One of the places where we haven’t seen progress toward racial equity, where, in fact we see a widening gap between whites and people of color is in household wealth. In 1963, the disparity in median family wealth was about $40,000; white households now have a median net worth $123,000 higher than African American families according to a report by the Urban Institute. This means that white families are much more able to weather financial hardships, take advantage of education and career opportunities, and participate in a virtuous cycle where the wealth attainment of one generation becomes the platform for the next. Families of color are much less likely to see these benefits.

A number of factors contribute to the widening gap in wealth including income, employment, family wealth, and education attainment. But, the largest single factor is homeownership—accounting for more than 25% of the disparity according to a Brandeis study.  White households are more likely to own homes. In Buncombe County, 72% of white households own their home while fewer than half of households of color are homeowners. This level of disparity in homeownership is consistent with national homeownership gap. Not only are households of color less likely to own homes, they also build equity more slowly (and lose it more quickly) than white households.

Home Ownership Loan Corporation “redlining” map of Asheville

This disparity is the result of intentional real estate and mortgage lending practices.  Beginning in the 1930’s, federal underwriting policy established lending risk based on geography.  Communities of color were identified as having a greater risk of default. As a result, these “redlined” areas were largely excluded from the post-war housing boom in housing development finance. Across the country new developments legally excluded Black and Latino buyers through restrictive covenants, and at the same time, neighborhoods of color declined due to lack of capital investment.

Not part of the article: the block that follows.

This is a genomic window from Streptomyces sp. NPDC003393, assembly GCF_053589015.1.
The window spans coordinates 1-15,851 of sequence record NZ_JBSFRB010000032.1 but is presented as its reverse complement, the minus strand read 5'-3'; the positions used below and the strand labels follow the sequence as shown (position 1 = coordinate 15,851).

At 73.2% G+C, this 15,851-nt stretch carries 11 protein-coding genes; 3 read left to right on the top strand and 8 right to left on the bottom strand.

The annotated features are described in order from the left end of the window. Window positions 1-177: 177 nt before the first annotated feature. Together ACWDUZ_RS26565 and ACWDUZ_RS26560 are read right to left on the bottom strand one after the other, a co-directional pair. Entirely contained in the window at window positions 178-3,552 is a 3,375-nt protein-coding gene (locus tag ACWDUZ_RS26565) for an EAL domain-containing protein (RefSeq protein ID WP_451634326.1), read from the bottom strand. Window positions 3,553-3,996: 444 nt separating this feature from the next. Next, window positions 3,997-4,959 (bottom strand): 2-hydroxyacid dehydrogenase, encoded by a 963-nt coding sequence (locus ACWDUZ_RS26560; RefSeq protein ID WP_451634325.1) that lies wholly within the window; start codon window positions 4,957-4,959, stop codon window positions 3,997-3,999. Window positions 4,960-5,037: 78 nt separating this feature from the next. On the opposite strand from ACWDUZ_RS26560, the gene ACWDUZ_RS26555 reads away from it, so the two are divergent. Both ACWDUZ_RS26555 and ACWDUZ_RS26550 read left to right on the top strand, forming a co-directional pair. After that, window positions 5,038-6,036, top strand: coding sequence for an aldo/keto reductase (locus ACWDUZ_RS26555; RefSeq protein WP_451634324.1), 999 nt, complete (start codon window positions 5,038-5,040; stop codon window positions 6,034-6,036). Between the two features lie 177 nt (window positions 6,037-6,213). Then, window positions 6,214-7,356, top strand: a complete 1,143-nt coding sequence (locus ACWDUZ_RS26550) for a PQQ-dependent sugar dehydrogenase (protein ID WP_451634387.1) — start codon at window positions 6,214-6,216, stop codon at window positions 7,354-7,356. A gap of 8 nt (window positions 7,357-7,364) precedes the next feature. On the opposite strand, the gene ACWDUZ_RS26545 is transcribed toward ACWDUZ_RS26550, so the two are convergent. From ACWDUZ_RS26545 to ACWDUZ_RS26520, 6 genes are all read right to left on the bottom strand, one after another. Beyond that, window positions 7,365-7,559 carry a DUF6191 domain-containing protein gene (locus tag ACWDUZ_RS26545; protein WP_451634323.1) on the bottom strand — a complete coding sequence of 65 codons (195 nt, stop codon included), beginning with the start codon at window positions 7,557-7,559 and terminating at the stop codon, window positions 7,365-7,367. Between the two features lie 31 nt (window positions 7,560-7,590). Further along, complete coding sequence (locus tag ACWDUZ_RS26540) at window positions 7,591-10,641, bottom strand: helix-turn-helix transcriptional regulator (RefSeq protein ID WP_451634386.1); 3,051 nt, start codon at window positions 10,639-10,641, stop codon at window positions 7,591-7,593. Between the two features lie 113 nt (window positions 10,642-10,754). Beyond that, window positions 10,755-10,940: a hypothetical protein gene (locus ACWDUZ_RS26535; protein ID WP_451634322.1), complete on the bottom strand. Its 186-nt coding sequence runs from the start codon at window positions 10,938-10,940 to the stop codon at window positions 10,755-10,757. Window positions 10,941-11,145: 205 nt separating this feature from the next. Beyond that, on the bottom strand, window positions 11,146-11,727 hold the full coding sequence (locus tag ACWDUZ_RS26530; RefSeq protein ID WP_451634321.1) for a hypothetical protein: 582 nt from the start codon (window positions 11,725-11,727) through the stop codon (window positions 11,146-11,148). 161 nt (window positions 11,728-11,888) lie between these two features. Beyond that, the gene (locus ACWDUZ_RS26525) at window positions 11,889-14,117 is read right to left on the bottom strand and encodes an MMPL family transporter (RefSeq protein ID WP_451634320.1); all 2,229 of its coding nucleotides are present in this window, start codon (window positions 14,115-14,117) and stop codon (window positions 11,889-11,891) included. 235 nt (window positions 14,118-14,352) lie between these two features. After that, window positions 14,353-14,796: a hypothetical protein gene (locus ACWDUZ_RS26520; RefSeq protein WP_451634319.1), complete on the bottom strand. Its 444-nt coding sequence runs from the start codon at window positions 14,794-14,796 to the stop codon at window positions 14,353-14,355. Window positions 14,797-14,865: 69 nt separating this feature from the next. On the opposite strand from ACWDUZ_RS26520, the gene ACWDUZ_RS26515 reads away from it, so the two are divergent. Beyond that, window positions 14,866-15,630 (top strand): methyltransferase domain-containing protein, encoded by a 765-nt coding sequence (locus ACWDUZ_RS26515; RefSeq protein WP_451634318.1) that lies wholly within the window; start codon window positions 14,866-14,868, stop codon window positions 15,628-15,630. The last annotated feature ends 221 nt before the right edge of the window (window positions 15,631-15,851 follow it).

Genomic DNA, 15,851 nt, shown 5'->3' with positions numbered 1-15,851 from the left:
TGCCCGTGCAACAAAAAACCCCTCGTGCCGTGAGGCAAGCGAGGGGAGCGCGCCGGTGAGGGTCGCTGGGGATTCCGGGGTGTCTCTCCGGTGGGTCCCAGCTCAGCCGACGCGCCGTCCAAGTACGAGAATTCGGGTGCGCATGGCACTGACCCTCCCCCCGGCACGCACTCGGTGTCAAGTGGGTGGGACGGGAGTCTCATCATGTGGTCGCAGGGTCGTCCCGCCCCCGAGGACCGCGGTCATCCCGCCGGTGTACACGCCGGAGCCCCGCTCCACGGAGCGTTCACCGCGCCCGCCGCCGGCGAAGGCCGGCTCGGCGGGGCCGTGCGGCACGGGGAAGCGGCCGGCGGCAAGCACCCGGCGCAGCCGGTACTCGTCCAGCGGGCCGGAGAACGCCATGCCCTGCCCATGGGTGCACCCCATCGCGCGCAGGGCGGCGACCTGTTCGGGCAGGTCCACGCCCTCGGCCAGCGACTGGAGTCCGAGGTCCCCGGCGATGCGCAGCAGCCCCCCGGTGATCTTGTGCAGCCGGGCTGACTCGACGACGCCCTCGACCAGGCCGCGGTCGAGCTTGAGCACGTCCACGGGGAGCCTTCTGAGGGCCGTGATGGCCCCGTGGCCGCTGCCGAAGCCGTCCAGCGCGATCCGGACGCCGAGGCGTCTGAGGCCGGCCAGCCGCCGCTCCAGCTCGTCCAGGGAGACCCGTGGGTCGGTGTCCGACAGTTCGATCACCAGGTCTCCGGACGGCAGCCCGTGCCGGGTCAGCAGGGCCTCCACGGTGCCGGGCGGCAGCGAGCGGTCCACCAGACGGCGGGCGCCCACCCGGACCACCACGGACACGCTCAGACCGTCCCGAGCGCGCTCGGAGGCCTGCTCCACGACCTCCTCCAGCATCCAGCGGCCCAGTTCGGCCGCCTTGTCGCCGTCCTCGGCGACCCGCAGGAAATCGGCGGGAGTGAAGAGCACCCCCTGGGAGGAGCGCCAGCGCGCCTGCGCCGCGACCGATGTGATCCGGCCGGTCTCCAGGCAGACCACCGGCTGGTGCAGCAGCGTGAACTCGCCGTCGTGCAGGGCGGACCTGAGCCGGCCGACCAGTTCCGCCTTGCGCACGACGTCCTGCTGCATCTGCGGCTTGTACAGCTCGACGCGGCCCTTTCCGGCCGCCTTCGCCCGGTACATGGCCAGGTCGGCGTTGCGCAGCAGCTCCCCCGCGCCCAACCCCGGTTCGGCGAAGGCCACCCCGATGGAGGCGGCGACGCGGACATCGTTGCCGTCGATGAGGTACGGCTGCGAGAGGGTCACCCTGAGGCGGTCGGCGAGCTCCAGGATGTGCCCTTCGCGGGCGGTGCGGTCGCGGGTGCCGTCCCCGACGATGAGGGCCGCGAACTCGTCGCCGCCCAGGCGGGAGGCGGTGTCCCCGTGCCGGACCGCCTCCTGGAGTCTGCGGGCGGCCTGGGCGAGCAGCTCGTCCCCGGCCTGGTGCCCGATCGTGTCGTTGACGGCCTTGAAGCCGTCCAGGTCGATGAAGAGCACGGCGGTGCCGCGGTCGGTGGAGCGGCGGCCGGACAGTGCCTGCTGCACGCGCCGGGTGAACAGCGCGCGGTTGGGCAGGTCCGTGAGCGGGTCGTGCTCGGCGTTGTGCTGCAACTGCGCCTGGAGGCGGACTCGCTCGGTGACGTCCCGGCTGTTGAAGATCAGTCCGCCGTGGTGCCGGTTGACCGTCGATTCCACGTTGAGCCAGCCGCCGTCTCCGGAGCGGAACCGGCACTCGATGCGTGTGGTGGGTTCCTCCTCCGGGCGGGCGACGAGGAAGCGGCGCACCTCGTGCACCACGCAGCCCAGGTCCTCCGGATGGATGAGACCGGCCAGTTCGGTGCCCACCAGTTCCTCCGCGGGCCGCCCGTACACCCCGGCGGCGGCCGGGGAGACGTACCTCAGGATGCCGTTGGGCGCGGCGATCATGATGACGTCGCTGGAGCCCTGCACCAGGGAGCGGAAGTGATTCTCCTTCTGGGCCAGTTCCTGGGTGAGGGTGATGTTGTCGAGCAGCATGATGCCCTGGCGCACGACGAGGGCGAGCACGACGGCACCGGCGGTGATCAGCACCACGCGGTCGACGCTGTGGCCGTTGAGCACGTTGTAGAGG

This pattern of lending created, in effect, two housing markets. One that rapidly appreciated in value and was restricted to whites, and another for people of color where values and conditions stagnated or declined. Overtime the deteriorating conditions in these disinvested neighborhoods “proved” that race-based lending practices were justified and these neighbors were blamed for the poor conditions rather than recognized as victims of discriminatory practices. Even after housing discrimination based on race was outlawed, “blight” and a “blame the victim” culture made it easy to justify redevelopment and displacement. Unfortunately, two generations of households have missed out on wealth building through a period of historic home value appreciation.

This is where Habitat’s work enters the story. We are a builder and a bank. Our programs simultaneously address geographic disinvestment and create a path to successful homeownership. Habitat develops housing in neighborhoods that other developers might reject, but where opportunities exist for a good quality of life for homeowners. Depending on the market, Habitat’s investment can boost a stagnating market or build long term economic integration in a “hot” market. By financing and assisting repairs for existing homeowners, Habitat preserves the housing stock and adds value to existing neighborhoods. Habitat lends to first time buyers and finances repairs for existing owners that other lenders have determined are too “risky”. Through careful underwriting, extensive education, a focus on partnership with the borrower, and a commitment to affordable mortgage terms, Habitat successfully extends homeownerships to households with incomes well below what it would take to qualify for a conventional mortgage. Since 2010, 45% of those new homeowners were households of color.